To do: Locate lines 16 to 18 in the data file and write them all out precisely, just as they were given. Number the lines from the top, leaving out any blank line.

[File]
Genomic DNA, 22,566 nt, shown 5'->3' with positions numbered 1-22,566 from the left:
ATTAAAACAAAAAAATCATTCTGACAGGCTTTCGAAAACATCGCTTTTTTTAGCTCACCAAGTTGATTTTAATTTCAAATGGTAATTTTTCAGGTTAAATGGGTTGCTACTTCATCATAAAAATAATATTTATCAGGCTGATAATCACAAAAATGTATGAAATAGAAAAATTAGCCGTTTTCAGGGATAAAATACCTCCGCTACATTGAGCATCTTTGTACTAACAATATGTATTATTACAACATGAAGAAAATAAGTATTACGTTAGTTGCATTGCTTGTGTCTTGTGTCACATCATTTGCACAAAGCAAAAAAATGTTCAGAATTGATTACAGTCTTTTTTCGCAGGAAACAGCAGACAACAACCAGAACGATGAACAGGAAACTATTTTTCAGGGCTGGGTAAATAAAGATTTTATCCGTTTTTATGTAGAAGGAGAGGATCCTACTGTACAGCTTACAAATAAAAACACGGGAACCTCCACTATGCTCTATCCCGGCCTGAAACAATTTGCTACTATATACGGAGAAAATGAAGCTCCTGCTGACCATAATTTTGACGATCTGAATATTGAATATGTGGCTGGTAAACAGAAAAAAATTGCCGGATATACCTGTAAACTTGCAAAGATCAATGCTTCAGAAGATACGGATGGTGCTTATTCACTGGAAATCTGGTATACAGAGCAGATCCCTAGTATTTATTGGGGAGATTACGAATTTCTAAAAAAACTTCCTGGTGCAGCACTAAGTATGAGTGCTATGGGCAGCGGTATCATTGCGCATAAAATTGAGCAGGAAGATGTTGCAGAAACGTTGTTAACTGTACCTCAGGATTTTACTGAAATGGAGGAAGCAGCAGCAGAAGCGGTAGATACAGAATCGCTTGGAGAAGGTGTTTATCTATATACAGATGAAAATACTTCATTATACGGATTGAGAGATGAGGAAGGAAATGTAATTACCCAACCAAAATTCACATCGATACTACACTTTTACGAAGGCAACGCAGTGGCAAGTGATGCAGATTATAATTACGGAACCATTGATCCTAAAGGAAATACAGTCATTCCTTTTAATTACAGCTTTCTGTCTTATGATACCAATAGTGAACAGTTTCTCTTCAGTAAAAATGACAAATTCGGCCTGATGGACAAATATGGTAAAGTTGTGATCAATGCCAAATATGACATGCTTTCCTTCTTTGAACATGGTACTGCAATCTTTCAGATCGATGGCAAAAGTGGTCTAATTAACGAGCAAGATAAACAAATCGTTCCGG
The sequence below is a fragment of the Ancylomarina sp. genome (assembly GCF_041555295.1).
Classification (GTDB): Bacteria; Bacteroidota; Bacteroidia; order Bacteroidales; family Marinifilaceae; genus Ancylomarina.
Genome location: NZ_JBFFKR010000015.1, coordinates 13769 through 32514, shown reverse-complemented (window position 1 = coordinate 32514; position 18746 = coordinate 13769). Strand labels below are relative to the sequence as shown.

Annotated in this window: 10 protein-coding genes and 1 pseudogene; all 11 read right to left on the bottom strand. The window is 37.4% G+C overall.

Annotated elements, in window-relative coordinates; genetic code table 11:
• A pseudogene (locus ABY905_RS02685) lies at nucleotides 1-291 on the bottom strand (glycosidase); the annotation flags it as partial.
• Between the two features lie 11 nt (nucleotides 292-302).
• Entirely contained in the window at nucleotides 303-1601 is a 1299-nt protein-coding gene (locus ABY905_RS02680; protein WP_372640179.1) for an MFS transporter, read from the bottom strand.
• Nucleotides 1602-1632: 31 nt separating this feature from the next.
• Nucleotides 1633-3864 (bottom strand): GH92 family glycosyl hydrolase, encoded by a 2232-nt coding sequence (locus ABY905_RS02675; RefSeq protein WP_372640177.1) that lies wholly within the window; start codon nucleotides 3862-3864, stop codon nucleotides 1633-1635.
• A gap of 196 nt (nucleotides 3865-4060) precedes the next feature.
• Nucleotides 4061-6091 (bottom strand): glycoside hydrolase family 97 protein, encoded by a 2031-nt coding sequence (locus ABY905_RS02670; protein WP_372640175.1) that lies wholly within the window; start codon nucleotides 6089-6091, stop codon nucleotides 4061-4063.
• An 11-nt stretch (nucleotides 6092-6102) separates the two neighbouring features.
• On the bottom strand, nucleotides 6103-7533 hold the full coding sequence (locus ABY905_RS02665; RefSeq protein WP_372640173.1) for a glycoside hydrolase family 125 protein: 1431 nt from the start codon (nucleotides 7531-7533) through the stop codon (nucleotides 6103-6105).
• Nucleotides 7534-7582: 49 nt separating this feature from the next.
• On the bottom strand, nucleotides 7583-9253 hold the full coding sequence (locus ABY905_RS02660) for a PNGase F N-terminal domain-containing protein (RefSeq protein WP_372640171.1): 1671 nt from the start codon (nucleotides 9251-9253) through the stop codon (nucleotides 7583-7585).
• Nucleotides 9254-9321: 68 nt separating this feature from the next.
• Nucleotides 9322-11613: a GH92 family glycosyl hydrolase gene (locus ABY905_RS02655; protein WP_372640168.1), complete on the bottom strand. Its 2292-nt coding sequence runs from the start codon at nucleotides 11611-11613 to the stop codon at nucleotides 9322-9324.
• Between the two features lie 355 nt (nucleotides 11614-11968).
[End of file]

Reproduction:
• On the bottom strand, nucleotides 6103-7533 hold the full coding sequence (locus ABY905_RS02665; RefSeq protein WP_372640173.1) for a glycoside hydrolase family 125 protein: 1431 nt from the start codon (nucleotides 7531-7533) through the stop codon (nucleotides 6103-6105).
• Nucleotides 7534-7582: 49 nt separating this feature from the next.
• On the bottom strand, nucleotides 7583-9253 hold the full coding sequence (locus ABY905_RS02660) for a PNGase F N-terminal domain-containing protein (RefSeq protein WP_372640171.1): 1671 nt from the start codon (nucleotides 9251-9253) through the stop codon (nucleotides 7583-7585).